Well, I couldn't say the bloomin' word and after 2 failed attempts over the busy freq. blurted out "7000 bye".


Local Variation is offline  
Old 29th Nov 2021, 20:17
  #6 (permalink)  
 
Join Date: Jan 1999
Location: variable
Posts: 17
Originally Posted by admuffin View Post
Hi all,
It used to be that whenever I would leave a LARS or FIS basic service switching to another frequency the controller used to say "Squawk 7000". In the last year or so they seem to have switched to saying "Squawk on security" (or that's what I think they're saying). What does this new Squawk on security mean? It doesn't really matter to me because I just press VFR on my transponder which switches is to 7000 anyway but I wanted to understand in case I'm not missing anything. Can anyone clarify?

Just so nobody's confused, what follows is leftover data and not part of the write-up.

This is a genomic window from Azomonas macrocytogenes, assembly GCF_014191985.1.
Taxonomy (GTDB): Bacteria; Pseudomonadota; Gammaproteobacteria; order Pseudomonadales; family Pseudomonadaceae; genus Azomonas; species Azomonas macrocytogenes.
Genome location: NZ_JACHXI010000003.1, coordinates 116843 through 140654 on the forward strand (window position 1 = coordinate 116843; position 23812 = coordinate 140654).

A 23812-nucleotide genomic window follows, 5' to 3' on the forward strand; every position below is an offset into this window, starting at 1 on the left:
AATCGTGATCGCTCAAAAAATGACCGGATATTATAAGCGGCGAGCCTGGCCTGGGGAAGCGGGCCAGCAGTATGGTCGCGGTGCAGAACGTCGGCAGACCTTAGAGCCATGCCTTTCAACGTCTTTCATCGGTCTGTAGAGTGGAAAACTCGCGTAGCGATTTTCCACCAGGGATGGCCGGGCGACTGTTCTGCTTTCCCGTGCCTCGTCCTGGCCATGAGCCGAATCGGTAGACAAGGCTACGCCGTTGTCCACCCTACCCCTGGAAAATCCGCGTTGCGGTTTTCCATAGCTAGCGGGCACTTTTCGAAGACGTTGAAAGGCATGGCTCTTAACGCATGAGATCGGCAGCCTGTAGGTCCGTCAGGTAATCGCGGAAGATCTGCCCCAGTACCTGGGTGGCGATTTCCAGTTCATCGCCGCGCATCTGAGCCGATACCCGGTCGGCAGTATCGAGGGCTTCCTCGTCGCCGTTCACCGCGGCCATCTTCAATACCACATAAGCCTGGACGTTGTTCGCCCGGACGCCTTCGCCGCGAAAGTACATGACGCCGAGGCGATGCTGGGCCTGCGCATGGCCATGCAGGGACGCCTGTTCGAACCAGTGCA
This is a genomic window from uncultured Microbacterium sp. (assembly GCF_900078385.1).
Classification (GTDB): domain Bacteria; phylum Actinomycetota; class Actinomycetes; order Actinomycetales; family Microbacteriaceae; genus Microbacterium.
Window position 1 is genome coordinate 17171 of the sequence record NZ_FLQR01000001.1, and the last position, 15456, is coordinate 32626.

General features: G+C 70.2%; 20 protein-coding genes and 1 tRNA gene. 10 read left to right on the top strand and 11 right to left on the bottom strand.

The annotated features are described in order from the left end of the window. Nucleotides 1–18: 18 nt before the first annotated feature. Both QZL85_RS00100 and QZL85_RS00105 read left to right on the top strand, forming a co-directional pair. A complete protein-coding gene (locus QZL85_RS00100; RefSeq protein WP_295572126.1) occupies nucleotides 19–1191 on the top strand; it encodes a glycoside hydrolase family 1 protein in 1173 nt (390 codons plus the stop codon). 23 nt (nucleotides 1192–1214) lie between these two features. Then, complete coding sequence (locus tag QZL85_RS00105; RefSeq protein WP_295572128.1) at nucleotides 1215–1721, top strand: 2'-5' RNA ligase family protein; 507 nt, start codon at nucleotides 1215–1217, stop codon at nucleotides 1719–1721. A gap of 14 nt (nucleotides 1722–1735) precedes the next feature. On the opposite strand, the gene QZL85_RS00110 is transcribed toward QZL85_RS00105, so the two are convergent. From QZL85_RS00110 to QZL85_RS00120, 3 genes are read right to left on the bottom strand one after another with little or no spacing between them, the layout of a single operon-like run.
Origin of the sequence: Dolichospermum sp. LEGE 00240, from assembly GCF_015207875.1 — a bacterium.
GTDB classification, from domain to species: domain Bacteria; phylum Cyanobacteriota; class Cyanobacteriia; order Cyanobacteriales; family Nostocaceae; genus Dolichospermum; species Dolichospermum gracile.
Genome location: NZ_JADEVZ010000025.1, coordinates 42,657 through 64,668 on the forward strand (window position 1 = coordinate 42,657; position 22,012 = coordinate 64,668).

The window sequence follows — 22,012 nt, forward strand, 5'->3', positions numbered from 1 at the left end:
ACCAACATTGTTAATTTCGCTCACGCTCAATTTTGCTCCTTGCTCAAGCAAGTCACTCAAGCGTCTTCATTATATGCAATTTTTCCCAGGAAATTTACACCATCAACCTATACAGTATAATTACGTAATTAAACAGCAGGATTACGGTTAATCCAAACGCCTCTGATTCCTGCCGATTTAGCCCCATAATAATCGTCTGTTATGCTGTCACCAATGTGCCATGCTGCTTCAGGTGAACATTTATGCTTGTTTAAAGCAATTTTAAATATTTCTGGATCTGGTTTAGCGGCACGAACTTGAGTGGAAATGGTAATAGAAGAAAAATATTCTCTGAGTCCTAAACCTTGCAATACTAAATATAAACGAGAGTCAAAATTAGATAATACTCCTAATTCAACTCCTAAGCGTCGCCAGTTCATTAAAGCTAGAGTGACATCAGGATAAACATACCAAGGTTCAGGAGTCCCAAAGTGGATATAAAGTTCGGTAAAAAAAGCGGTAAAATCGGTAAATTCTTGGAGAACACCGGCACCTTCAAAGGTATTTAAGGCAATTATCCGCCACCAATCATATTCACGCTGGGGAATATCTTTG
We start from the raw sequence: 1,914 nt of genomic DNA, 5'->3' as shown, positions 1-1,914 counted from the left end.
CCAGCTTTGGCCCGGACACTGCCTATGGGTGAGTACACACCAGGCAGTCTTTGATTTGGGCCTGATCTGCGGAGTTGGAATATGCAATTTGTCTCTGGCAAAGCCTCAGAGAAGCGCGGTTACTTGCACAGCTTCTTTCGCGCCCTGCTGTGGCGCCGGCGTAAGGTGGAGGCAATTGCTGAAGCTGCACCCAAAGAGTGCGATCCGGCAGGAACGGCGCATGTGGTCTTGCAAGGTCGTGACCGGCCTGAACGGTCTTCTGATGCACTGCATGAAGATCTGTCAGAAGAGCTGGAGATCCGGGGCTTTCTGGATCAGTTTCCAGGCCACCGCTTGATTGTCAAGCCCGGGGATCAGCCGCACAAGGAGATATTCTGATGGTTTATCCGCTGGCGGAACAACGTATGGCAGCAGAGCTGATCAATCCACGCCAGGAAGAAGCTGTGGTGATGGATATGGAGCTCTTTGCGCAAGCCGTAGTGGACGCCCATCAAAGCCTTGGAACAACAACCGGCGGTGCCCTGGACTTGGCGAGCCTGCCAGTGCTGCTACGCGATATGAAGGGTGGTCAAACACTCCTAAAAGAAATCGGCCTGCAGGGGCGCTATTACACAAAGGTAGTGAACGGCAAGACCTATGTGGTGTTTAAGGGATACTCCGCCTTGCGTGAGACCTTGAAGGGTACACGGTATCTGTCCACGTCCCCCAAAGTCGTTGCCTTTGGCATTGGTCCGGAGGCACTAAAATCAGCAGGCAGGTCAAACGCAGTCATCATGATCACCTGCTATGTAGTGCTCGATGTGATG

Easier just to abbreviate it to ‘squawk conspic’. Likewise ‘freek change’ for frequency change (although I recently heard a controller say ‘QSY’, which isn’t in CAP 413).
Discorde is offline  
Old 29th Nov 2021, 20:20
  #7 (permalink)  
 
Join Date: Apr 2006
Location: Lestah
Posts: 193
Originally Posted by Discorde View Post
Easier just to abbreviate it to ‘squawk conspic’. Likewise ‘freek change’ for frequency change (although I recently heard a controller say ‘QSY’, which isn’t in CAP 413).
Yes, we still say 'QSY en-route'. Showing our age.
Local Variation is offline  
Old 30th Nov 2021, 13:58
  #8 (permalink)  
 
Join Date: Feb 2000
Location: UK
Posts: 13,965
Originally Posted by Local Variation View Post
In the Summer, I was passed on by F'boro LARs going into EGLM. Told me to squawk conspicuity.